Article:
Holiday Inn: Besides the title and a couple of scenes, what exactly makes this a Christmas movie?
I never saw Holiday Inn until this holiday season. I'd heard people speak highly of it and I know that White Christmas was originally meant to reunite Bing Crosby and Fred Astaire after the success of this movie. But I'd never seen it.
Maybe I'd view it differently if I had.
Not that I don't enjoy it. It's charming enough and well made. But it doesn't really speak to me as a Christmas movie all that much. However, I'm including it in my series of Christmas movie reviews because I know that others do.
The movie follows Jim Hardy (Crosby) and Ted Hanover (Astaire). They have an act with Lila Dixon (Virginia Dale), but Jim decides that it's too much work. He dreams of running a farm and being lazy. (Those farmers out there must be like "OMG! LMAO!" At least those farmers out there with Twitter accounts.)
Farm life turns out to be too much work for Jim and he decides to turn his farmhouse into the Holliday Inn, open only on fifteen holidays throughout the year with dancing and musical numbers and such. He hires Linda Mason (Marjorie Reynolds) after he sings his new song "White Christmas" to her and sees that she was able to not choke on the schmaltz. Ted shows up drunk and after a very tipsy dance number with her, learns that she's quite the dancer and wants to put her in his act. But he doesn't remember her face from that night.
Jim doesn't want her to leave the inn. Ted keeps coming back each holiday trying to find her while Jim does what he can to keep them apart.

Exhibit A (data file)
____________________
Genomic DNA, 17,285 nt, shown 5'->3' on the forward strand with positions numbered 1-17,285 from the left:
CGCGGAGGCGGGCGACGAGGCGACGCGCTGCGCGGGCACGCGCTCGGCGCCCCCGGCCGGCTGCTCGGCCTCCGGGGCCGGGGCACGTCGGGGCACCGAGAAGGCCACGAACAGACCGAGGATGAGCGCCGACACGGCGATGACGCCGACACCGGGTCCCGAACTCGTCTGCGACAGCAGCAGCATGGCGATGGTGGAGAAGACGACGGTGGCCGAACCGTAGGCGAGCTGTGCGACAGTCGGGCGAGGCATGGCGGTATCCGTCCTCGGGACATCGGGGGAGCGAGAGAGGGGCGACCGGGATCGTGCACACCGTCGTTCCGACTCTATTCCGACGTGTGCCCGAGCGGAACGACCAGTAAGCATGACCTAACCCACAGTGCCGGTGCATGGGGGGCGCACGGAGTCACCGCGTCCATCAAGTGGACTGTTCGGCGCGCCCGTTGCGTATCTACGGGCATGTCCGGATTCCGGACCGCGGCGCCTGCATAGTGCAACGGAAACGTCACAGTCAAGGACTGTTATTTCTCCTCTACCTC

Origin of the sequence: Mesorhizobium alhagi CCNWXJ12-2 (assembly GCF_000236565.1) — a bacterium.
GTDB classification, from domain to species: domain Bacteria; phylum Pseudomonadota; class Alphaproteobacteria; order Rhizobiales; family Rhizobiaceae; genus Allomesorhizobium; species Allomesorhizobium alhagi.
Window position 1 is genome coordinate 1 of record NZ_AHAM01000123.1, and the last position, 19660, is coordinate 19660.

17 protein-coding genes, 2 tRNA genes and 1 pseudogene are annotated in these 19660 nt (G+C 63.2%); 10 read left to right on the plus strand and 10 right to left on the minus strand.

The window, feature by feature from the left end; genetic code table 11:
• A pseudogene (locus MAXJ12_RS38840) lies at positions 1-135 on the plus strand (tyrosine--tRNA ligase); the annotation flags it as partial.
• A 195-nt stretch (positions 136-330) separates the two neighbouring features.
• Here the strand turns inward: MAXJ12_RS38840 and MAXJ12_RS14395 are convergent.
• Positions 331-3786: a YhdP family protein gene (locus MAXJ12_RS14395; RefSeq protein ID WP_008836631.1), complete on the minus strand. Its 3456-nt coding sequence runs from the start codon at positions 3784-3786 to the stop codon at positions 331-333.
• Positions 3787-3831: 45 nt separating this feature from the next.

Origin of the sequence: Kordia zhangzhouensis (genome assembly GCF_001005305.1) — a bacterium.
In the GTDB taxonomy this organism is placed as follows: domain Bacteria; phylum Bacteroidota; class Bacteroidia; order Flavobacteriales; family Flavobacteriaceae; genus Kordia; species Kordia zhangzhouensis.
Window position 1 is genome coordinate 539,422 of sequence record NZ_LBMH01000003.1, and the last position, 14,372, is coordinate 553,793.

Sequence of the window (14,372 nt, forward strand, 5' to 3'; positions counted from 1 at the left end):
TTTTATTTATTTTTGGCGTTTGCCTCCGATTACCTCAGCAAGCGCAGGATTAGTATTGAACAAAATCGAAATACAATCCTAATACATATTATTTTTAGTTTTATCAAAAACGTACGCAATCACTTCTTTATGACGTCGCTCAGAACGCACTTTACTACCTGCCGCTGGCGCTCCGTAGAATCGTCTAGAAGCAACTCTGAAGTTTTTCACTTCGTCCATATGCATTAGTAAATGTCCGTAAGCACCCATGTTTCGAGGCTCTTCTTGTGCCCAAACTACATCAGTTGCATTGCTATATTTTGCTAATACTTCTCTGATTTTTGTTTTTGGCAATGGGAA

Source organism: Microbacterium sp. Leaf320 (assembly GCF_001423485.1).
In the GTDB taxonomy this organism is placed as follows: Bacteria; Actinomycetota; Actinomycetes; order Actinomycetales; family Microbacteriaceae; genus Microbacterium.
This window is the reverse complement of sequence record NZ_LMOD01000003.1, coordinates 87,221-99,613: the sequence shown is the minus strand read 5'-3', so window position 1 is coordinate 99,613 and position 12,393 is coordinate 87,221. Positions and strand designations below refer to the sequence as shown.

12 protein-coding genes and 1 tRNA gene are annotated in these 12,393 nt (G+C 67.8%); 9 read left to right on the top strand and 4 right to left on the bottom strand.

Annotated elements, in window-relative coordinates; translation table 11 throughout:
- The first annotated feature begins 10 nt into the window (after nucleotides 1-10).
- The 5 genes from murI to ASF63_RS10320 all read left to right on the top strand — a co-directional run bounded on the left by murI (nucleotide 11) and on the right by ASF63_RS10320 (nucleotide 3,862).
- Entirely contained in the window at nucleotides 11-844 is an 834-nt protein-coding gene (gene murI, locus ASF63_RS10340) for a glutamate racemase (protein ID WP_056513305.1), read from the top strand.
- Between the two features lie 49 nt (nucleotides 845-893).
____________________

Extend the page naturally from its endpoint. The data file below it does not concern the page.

(Also, I understand the Holiday Inn franchise got the name after architect Eddie Bluestein jokingly named the first hotel in the chain after the movie.)
The whole movie covers a couple years, but mostly just the major holidays from that timespan. That's one of the reasons it doesn't really speak to me as a Christmas movie. Then again, The same thing can be said about It's a Wonderful Life.
So what's the real difference?
Christmas, as much as any other holiday and more than most, is heavily tied to tradition. If you grew up watching this one, it's been adopted into the tradition of Christmas. White Christmas ends on Christmas, but is more about helping a retired army general realize that people still care about him. But I've watched it often—though not always—around the Christmas season, so it's entered into my tradition and now means Christmas to me.
So, overlooking my little tangent there, this one is enjoyable. I think the little blackface minstrel performance of "Abraham" may not play as well to today's more enlightened audience, but still, the movie's charming and pleasant.
For me, this one gets a 7 / 10.
Holiday Inn is unrated but, other than the minstrel routine I mentioned, there's really nothing offensive here.
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